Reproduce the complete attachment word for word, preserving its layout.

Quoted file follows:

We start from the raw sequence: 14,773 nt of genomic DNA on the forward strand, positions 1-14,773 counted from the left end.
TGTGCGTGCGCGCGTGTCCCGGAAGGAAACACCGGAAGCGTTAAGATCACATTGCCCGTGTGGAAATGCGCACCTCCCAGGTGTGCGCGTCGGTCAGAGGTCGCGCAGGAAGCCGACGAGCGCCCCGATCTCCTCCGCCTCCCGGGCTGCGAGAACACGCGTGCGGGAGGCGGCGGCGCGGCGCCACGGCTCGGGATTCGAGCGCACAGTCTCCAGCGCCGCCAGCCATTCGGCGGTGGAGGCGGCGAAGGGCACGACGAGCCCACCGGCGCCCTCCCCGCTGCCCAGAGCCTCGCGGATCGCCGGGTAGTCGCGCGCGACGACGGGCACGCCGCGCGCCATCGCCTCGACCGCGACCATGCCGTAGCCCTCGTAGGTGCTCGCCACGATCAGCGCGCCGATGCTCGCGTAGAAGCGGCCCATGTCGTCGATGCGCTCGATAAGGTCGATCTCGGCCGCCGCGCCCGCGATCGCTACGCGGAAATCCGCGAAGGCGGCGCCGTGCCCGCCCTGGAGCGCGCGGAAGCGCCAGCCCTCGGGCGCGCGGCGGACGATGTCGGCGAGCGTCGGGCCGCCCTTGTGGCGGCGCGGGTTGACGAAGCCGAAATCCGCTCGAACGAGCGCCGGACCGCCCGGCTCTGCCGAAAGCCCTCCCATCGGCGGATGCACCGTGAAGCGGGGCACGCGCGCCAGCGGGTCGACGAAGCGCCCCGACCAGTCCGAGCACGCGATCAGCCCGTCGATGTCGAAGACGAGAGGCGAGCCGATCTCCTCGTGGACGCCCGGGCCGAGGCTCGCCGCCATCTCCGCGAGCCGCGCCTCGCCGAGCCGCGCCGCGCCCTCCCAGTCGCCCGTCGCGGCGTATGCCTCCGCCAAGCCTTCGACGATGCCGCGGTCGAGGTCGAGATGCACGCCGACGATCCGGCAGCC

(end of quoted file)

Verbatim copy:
We start from the raw sequence: 14,773 nt of genomic DNA on the forward strand, positions 1-14,773 counted from the left end.
TGTGCGTGCGCGCGTGTCCCGGAAGGAAACACCGGAAGCGTTAAGATCACATTGCCCGTGTGGAAATGCGCACCTCCCAGGTGTGCGCGTCGGTCAGAGGTCGCGCAGGAAGCCGACGAGCGCCCCGATCTCCTCCGCCTCCCGGGCTGCGAGAACACGCGTGCGGGAGGCGGCGGCGCGGCGCCACGGCTCGGGATTCGAGCGCACAGTCTCCAGCGCCGCCAGCCATTCGGCGGTGGAGGCGGCGAAGGGCACGACGAGCCCACCGGCGCCCTCCCCGCTGCCCAGAGCCTCGCGGATCGCCGGGTAGTCGCGCGCGACGACGGGCACGCCGCGCGCCATCGCCTCGACCGCGACCATGCCGTAGCCCTCGTAGGTGCTCGCCACGATCAGCGCGCCGATGCTCGCGTAGAAGCGGCCCATGTCGTCGATGCGCTCGATAAGGTCGATCTCGGCCGCCGCGCCCGCGATCGCTACGCGGAAATCCGCGAAGGCGGCGCCGTGCCCGCCCTGGAGCGCGCGGAAGCGCCAGCCCTCGGGCGCGCGGCGGACGATGTCGGCGAGCGTCGGGCCGCCCTTGTGGCGGCGCGGGTTGACGAAGCCGAAATCCGCTCGAACGAGCGCCGGACCGCCCGGCTCTGCCGAAAGCCCTCCCATCGGCGGATGCACCGTGAAGCGGGGCACGCGCGCCAGCGGGTCGACGAAGCGCCCCGACCAGTCCGAGCACGCGATCAGCCCGTCGATGTCGAAGACGAGAGGCGAGCCGATCTCCTCGTGGACGCCCGGGCCGAGGCTCGCCGCCATCTCCGCGAGCCGCGCCTCGCCGAGCCGCGCCGCGCCCTCCCAGTCGCCCGTCGCGGCGTATGCCTCCGCCAAGCCTTCGACGATGCCGCGGTCGAGGTCGAGATGCACGCCGACGATCCGGCAGCC